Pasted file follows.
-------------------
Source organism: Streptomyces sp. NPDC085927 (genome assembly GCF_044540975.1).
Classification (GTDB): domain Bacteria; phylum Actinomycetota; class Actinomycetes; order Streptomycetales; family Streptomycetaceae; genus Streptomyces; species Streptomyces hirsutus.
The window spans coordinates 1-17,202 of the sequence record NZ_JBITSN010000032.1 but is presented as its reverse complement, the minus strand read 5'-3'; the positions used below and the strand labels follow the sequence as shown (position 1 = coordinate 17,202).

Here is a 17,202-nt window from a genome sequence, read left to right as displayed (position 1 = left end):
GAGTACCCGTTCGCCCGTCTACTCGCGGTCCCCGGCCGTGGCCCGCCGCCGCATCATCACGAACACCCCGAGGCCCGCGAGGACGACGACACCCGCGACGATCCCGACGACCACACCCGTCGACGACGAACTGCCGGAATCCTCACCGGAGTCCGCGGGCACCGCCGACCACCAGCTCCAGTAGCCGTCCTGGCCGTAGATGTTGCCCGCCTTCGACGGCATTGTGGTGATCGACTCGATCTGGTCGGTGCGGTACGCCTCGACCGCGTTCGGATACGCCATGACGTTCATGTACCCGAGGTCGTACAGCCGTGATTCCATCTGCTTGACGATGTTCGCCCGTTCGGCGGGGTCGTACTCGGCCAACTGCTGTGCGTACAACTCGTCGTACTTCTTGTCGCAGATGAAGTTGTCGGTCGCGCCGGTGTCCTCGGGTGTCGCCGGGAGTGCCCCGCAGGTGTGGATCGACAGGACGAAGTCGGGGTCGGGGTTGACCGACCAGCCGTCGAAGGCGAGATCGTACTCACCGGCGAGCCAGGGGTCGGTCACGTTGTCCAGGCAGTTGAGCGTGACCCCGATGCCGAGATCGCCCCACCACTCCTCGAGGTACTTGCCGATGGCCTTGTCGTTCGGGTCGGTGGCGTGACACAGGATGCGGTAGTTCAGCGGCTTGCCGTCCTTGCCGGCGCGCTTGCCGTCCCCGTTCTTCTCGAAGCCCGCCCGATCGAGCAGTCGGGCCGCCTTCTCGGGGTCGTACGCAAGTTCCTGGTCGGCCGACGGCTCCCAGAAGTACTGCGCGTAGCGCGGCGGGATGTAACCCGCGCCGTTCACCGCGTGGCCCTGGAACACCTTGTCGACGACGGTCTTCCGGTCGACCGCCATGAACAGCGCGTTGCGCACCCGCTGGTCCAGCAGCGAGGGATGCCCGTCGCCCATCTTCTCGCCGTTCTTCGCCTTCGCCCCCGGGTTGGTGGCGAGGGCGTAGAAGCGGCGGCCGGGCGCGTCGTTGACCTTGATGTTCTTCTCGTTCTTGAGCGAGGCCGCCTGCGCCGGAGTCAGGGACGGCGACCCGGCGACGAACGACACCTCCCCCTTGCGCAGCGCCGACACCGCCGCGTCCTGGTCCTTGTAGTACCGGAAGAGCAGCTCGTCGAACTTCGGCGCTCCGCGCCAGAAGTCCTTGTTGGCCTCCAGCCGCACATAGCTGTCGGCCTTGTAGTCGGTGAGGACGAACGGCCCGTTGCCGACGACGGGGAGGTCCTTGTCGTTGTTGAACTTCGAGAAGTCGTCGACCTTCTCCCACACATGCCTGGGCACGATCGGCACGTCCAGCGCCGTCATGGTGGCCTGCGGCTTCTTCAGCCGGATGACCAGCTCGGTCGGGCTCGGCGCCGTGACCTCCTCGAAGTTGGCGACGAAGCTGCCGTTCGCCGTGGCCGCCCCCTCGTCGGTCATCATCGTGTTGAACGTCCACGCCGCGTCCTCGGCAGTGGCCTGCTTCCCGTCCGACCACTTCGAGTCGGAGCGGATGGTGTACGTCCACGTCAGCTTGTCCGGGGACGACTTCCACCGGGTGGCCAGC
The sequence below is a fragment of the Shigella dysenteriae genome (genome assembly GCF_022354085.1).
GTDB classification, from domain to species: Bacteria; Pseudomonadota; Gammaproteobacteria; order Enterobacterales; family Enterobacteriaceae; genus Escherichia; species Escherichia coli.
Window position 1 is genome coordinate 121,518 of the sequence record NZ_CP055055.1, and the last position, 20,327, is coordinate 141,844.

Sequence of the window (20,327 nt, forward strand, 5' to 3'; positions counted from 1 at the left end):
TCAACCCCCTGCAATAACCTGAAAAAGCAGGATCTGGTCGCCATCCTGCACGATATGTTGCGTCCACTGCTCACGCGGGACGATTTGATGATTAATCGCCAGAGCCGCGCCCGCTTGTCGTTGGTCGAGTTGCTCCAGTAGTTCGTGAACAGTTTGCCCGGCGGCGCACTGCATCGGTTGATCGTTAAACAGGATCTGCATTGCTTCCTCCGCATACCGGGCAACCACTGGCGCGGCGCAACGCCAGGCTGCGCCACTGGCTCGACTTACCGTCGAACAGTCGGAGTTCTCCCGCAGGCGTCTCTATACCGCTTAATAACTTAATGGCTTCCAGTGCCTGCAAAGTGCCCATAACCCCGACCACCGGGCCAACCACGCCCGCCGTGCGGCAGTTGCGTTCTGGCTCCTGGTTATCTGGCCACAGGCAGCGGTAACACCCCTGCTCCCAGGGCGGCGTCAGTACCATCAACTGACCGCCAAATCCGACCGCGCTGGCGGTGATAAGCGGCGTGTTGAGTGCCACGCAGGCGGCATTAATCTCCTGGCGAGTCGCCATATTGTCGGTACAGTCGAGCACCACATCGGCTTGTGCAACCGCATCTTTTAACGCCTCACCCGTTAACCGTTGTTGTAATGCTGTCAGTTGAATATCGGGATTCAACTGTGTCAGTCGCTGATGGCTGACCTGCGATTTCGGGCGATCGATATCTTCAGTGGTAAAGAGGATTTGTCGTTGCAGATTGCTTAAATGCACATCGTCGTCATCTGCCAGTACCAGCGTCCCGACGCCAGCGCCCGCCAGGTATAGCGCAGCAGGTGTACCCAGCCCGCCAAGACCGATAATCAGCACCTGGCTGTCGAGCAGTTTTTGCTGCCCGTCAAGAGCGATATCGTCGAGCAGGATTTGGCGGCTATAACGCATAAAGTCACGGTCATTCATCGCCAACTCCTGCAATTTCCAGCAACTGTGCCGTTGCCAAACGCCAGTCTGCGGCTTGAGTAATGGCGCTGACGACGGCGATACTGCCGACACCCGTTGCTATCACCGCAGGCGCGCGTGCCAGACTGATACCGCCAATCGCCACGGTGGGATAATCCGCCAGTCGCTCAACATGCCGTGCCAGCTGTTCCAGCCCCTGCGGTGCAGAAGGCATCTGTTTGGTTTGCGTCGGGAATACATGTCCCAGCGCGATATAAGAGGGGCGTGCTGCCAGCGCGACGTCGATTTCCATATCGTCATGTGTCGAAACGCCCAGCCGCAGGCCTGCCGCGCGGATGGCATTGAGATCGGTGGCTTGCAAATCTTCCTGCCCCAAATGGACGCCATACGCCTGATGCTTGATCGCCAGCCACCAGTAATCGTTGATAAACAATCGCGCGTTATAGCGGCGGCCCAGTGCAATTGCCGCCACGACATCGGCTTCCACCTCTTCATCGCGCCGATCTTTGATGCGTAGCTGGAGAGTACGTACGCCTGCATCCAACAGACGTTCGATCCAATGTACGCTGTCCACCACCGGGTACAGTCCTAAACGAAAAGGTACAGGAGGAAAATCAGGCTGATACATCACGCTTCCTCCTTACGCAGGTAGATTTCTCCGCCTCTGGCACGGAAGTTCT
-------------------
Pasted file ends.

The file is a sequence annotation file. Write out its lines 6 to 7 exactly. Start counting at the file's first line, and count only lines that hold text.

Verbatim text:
The sequence below is a fragment of the Shigella dysenteriae genome (genome assembly GCF_022354085.1).
GTDB classification, from domain to species: Bacteria; Pseudomonadota; Gammaproteobacteria; order Enterobacterales; family Enterobacteriaceae; genus Escherichia; species Escherichia coli.